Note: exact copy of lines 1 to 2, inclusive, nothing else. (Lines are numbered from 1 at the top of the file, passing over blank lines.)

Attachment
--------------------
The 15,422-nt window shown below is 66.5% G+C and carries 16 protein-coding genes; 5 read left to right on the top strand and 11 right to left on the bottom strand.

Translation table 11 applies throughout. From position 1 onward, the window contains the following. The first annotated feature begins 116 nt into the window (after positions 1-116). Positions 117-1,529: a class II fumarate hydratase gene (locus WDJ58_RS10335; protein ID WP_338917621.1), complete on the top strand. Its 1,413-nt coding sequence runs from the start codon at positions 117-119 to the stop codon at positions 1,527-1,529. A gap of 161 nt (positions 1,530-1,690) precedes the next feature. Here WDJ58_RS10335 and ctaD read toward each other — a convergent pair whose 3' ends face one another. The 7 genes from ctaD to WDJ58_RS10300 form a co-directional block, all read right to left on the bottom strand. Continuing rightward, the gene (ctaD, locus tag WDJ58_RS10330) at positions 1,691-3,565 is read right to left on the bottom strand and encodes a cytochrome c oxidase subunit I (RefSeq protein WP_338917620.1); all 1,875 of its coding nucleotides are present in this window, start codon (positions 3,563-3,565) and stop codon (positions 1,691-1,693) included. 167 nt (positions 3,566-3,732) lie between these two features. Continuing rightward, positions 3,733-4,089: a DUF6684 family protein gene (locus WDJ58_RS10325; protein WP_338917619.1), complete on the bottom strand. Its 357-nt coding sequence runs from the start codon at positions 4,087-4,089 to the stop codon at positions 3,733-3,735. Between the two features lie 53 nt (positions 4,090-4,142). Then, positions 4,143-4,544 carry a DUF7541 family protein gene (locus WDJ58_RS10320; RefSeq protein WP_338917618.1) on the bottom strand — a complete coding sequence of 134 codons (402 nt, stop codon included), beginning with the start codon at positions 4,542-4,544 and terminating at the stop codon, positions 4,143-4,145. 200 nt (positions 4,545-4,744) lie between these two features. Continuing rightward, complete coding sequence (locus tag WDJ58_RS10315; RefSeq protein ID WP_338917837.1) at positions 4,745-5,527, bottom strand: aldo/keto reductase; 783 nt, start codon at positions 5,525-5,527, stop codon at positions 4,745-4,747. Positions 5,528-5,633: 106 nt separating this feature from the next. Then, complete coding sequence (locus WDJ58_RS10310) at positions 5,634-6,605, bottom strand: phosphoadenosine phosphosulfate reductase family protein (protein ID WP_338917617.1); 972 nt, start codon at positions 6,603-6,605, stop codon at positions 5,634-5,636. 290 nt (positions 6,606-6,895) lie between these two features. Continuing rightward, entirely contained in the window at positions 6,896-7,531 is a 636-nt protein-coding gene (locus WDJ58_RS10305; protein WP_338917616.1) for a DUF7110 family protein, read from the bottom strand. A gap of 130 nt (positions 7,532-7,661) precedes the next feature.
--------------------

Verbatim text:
The 15,422-nt window shown below is 66.5% G+C and carries 16 protein-coding genes; 5 read left to right on the top strand and 11 right to left on the bottom strand.

Translation table 11 applies throughout. From position 1 onward, the window contains the following. The first annotated feature begins 116 nt into the window (after positions 1-116). Positions 117-1,529: a class II fumarate hydratase gene (locus WDJ58_RS10335; protein ID WP_338917621.1), complete on the top strand. Its 1,413-nt coding sequence runs from the start codon at positions 117-119 to the stop codon at positions 1,527-1,529. A gap of 161 nt (positions 1,530-1,690) precedes the next feature. Here WDJ58_RS10335 and ctaD read toward each other — a convergent pair whose 3' ends face one another. The 7 genes from ctaD to WDJ58_RS10300 form a co-directional block, all read right to left on the bottom strand. Continuing rightward, the gene (ctaD, locus tag WDJ58_RS10330) at positions 1,691-3,565 is read right to left on the bottom strand and encodes a cytochrome c oxidase subunit I (RefSeq protein WP_338917620.1); all 1,875 of its coding nucleotides are present in this window, start codon (positions 3,563-3,565) and stop codon (positions 1,691-1,693) included. 167 nt (positions 3,566-3,732) lie between these two features. Continuing rightward, positions 3,733-4,089: a DUF6684 family protein gene (locus WDJ58_RS10325; protein WP_338917619.1), complete on the bottom strand. Its 357-nt coding sequence runs from the start codon at positions 4,087-4,089 to the stop codon at positions 3,733-3,735. Between the two features lie 53 nt (positions 4,090-4,142). Then, positions 4,143-4,544 carry a DUF7541 family protein gene (locus WDJ58_RS10320; RefSeq protein WP_338917618.1) on the bottom strand — a complete coding sequence of 134 codons (402 nt, stop codon included), beginning with the start codon at positions 4,542-4,544 and terminating at the stop codon, positions 4,143-4,145. 200 nt (positions 4,545-4,744) lie between these two features. Continuing rightward, complete coding sequence (locus tag WDJ58_RS10315; RefSeq protein ID WP_338917837.1) at positions 4,745-5,527, bottom strand: aldo/keto reductase; 783 nt, start codon at positions 5,525-5,527, stop codon at positions 4,745-4,747. Positions 5,528-5,633: 106 nt separating this feature from the next. Then, complete coding sequence (locus WDJ58_RS10310) at positions 5,634-6,605, bottom strand: phosphoadenosine phosphosulfate reductase family protein (protein ID WP_338917617.1); 972 nt, start codon at positions 6,603-6,605, stop codon at positions 5,634-5,636. 290 nt (positions 6,606-6,895) lie between these two features. Continuing rightward, entirely contained in the window at positions 6,896-7,531 is a 636-nt protein-coding gene (locus WDJ58_RS10305; protein WP_338917616.1) for a DUF7110 family protein, read from the bottom strand. A gap of 130 nt (positions 7,532-7,661) precedes the next feature.